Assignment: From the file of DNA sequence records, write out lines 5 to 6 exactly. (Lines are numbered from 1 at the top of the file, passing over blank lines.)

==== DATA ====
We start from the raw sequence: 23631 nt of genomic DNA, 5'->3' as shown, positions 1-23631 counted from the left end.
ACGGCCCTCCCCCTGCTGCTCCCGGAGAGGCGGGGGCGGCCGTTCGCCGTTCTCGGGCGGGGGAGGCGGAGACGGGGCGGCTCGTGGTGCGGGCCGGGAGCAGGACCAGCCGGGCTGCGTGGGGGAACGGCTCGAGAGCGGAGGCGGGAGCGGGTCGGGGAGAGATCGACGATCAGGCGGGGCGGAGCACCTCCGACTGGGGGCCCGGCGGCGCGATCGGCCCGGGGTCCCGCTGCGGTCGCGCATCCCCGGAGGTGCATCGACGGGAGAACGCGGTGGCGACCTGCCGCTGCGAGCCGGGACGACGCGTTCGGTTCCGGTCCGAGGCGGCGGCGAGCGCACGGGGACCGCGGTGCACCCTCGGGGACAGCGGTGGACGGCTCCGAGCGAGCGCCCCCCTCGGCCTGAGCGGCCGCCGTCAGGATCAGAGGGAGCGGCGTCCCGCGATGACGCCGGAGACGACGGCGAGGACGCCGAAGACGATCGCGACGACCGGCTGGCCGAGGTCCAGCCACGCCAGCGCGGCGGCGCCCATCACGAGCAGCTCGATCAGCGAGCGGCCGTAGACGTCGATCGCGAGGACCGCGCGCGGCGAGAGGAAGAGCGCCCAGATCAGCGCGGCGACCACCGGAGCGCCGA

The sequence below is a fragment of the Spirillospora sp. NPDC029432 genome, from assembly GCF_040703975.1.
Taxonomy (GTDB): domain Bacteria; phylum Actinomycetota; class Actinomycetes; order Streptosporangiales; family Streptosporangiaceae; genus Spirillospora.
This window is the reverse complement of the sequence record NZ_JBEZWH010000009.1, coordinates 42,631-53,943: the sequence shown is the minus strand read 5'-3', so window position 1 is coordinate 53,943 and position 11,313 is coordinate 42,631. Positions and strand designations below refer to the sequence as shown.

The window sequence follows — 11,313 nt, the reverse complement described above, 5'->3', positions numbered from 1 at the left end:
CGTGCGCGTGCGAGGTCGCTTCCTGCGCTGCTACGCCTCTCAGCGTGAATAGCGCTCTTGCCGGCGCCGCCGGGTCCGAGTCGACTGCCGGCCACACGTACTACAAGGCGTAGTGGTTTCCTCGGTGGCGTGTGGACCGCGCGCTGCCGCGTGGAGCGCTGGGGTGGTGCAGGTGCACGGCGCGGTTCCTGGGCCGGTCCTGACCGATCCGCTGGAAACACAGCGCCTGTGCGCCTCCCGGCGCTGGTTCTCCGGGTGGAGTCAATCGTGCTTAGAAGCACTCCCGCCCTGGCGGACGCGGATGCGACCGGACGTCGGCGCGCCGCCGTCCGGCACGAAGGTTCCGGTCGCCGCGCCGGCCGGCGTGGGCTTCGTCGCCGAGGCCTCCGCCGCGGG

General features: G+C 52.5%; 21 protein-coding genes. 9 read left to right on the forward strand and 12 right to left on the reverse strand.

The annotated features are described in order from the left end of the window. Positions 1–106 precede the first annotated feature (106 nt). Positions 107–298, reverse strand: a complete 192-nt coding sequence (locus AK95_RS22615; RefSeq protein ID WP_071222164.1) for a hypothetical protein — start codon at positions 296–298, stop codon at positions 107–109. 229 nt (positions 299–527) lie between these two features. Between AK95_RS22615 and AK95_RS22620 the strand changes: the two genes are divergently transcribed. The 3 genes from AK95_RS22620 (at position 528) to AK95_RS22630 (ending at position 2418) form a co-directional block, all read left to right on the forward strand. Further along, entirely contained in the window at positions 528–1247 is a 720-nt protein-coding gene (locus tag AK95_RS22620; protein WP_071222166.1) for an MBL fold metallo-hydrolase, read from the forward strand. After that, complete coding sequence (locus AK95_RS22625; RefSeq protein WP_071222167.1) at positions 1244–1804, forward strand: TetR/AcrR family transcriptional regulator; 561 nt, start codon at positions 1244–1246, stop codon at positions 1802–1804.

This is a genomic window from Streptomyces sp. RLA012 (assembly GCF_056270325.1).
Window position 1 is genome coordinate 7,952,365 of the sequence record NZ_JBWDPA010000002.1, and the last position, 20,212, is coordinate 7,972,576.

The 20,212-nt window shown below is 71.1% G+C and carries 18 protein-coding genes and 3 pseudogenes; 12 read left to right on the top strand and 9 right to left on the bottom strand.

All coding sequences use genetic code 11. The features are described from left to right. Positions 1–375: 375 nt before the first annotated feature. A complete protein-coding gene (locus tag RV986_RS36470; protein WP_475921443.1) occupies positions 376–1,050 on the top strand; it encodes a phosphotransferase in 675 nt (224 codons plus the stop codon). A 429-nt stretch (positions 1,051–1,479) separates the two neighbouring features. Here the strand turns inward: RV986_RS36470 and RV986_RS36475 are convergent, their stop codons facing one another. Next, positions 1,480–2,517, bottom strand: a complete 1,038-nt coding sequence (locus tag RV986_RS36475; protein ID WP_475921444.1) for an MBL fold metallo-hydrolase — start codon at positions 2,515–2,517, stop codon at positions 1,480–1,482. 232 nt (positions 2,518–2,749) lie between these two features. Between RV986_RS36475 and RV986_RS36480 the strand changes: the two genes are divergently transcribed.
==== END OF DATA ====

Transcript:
This window is the reverse complement of the sequence record NZ_JBEZWH010000009.1, coordinates 42,631-53,943: the sequence shown is the minus strand read 5'-3', so window position 1 is coordinate 53,943 and position 11,313 is coordinate 42,631. Positions and strand designations below refer to the sequence as shown.

The window sequence follows — 11,313 nt, the reverse complement described above, 5'->3', positions numbered from 1 at the left end: